A Japanese ghost story adapted from Hearn’s “Yuki-Onna”(Kwaidan). Directed by Michelle Pettit-Mee. Filmed entirely in the Sims 2, October 2006. Winner of Best Story at the European Machinima Festival ’07.
Machinima (muh-sheen-eh-mah) is filmmaking within a real-time, 3D virtual environment, often using 3D video-game technologies.
In an expanded definition, it is the convergence of filmmaking, animation and game development. Machinima is real-world filmmaking techniques applied within an interactive virtual space where characters and events can be either controlled by humans, scripts or artificial intelligence.
By combining the techniques of filmmaking, animation production and the technology of real-time 3D game engines, Machinima makes for a very cost- and time-efficient way to produce films, with a large amount of creative control.
Machinima.com is a website, operated by Machinima, Inc., that aims to be a hub for machinima, the art of creating animated videos in real-time virtual 3-D environments. The site features machinima-related articles, news, and Internet forums.
ILL Clan Animation Studios is an award-winning machinima animation studio with over ten years of experience producing original content and work for hire. Called “machinima masters” by Wired Magazine we’ve been a key player in pioneering this medium since its origins in 1997.
List of Machinima Film Festivals
Machinima Festival Europe
Angela Thomas blogs about Machinima here, with some great examples:
Proposing A Machinima Canon
More about Machinima
Marino, Paul (2004). 3D Game-Based Filmmaking: The Art of Machinima. Scottsdale, Arizona: Paraglyph Press. ISBN 1-932111-85-9.
Kelland, Matt; Dave Morris, Dave Lloyd (2005). Machinima: Making Movies in 3D Virtual Environments. Cambridge: The Ilex Press. ISBN 1-59200-650-7.
Some interesting examples of Machinima, as discussed by Paul Marino:
Diary of a Camper (1996). The very first machinima work by Quake clan The Rangers is somewhat hard to watch (and impossible to hear–it’s mostly silent), but this seminal piece is the foundation of machinima history.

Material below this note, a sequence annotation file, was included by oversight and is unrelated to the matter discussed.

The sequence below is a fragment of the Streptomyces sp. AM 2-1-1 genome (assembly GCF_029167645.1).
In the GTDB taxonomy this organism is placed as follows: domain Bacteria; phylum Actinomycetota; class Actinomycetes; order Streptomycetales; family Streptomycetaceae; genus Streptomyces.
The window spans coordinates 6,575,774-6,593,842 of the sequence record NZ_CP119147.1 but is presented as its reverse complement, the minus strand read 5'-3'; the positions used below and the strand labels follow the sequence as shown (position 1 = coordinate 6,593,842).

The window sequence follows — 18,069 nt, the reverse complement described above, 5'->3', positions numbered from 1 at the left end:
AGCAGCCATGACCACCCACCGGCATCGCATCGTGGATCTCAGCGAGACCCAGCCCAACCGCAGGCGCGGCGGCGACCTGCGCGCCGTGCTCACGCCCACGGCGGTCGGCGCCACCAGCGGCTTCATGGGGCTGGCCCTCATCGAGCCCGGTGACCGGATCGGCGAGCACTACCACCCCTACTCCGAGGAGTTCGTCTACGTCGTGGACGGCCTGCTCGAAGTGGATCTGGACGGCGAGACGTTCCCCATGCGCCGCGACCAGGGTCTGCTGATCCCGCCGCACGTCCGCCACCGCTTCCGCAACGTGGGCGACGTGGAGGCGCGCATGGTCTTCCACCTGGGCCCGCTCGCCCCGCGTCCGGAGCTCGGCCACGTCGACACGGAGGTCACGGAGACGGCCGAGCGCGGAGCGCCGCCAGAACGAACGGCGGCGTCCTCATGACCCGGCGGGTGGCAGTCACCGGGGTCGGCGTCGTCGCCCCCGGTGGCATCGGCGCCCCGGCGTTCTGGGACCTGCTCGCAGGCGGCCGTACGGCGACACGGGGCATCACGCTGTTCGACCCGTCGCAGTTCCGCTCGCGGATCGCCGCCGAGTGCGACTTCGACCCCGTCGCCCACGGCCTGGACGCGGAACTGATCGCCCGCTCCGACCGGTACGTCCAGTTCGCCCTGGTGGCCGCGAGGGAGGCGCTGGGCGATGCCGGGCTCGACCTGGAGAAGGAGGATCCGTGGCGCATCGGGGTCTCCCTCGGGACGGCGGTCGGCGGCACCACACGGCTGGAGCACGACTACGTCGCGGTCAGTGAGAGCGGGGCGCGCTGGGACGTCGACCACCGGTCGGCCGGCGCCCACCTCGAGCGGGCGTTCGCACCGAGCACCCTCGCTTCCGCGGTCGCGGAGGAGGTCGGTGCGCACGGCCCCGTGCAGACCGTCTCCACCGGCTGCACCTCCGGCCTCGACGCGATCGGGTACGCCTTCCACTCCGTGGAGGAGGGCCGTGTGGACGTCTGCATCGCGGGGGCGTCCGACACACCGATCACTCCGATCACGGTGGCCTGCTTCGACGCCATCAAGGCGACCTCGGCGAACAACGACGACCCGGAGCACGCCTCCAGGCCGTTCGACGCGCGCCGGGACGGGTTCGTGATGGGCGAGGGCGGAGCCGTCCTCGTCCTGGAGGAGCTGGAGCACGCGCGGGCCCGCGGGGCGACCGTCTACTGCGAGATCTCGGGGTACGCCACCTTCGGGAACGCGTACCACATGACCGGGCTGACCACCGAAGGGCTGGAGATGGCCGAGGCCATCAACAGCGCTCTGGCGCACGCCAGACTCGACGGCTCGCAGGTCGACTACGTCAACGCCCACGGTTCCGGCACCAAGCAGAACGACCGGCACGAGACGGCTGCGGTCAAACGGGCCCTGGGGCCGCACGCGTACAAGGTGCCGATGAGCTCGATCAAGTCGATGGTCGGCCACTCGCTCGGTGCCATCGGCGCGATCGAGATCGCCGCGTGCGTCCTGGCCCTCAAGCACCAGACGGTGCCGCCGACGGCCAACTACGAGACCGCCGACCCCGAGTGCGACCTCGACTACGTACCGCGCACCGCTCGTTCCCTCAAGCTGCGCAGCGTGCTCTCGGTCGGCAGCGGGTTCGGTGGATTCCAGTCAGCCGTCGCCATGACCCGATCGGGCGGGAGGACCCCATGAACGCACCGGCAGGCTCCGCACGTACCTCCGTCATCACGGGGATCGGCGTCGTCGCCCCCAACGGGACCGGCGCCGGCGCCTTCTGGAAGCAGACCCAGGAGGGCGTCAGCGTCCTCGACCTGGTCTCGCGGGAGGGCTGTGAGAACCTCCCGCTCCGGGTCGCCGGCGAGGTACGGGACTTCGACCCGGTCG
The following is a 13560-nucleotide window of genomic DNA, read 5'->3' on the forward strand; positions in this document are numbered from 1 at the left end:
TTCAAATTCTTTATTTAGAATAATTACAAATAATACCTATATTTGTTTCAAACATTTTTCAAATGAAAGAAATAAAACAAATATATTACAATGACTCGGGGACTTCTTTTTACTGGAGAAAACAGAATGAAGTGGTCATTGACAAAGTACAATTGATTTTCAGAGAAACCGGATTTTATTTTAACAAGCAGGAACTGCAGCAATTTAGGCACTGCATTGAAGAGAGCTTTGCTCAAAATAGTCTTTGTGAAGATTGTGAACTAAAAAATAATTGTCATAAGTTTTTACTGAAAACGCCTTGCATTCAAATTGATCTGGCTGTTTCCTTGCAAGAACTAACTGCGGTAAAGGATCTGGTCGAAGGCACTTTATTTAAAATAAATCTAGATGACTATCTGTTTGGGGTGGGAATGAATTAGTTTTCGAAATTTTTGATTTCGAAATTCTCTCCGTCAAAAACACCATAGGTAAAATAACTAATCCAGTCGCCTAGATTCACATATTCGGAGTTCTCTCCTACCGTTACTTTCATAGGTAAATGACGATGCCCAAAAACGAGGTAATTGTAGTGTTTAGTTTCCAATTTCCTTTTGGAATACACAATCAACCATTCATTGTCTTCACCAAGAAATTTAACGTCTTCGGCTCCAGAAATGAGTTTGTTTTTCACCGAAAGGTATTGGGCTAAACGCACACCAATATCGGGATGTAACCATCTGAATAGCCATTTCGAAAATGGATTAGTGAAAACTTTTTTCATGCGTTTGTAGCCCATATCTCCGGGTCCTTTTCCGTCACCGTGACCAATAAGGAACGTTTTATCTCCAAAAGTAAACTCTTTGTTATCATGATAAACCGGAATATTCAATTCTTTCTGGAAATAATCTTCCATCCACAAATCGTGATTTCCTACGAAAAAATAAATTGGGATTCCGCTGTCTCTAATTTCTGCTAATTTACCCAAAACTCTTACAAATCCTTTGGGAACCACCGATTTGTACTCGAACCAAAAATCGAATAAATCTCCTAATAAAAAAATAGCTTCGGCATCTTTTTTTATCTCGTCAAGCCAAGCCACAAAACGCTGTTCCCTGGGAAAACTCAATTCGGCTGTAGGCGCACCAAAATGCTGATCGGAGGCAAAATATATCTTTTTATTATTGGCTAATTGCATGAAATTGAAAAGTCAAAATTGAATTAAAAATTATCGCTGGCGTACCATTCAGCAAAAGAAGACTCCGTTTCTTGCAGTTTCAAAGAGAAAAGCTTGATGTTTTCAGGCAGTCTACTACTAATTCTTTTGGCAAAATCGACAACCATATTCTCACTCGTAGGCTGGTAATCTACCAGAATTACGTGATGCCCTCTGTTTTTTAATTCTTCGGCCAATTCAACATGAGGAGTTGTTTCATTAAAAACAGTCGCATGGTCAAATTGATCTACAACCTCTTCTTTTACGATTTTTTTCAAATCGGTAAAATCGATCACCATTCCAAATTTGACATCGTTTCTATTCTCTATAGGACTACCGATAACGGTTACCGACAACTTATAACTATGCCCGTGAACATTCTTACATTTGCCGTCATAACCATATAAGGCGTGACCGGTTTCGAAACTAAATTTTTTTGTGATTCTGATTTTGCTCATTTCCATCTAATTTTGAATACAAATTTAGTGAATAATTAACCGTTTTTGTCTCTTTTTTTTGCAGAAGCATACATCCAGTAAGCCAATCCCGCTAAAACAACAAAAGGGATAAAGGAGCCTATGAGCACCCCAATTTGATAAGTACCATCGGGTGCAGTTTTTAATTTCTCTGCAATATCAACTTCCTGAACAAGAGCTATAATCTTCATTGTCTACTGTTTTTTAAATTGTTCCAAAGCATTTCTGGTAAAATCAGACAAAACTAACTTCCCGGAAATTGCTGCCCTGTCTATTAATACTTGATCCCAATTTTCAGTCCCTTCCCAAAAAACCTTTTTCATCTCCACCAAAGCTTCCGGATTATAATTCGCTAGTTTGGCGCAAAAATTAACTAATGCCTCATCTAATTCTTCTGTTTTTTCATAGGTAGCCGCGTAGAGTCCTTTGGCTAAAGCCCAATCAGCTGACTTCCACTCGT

Warthog Jump (2002). Randall Glass exploits Halo’s physics engine to comedic effect, interspersed with sound bites and song samples that make for one of the first truly entertaining examples of machinima.
Red vs. Blue (2003). Rooster Teeth creates the de facto example of machinima, a series embraced by gamers and nongamers alike, showing firsthand that machinima can reach beyond its initial audience, with approximately 1 million downloads per episode.
The Photographer (2006). A lone photographer is searching for his subject through the crowded city. Filmmaker Friedrich Kirschner mixes various media elements in his machinima, thus emphasizing that the medium not only can be devoid of game assets but also can break free of its commonly known framework.
Ignis Solus (2007). This Team Fortress 2-based machinima is the dictionary definition of making narrative stand above the game platform. Zach Scott directed this Pyro-as-Everyman piece, making the locations of the game seem designed from the ground up as places of solitude.
Joseph DeLappe’s Quake/Friends looks at the celebration of violence as promoted through games, and both Eddo Stern and Jessica Hutchison’s Landlord Vigilante and Jim Munroe’s My Trip to Liberty City add commentary about how games symbiotically create and color our worldview.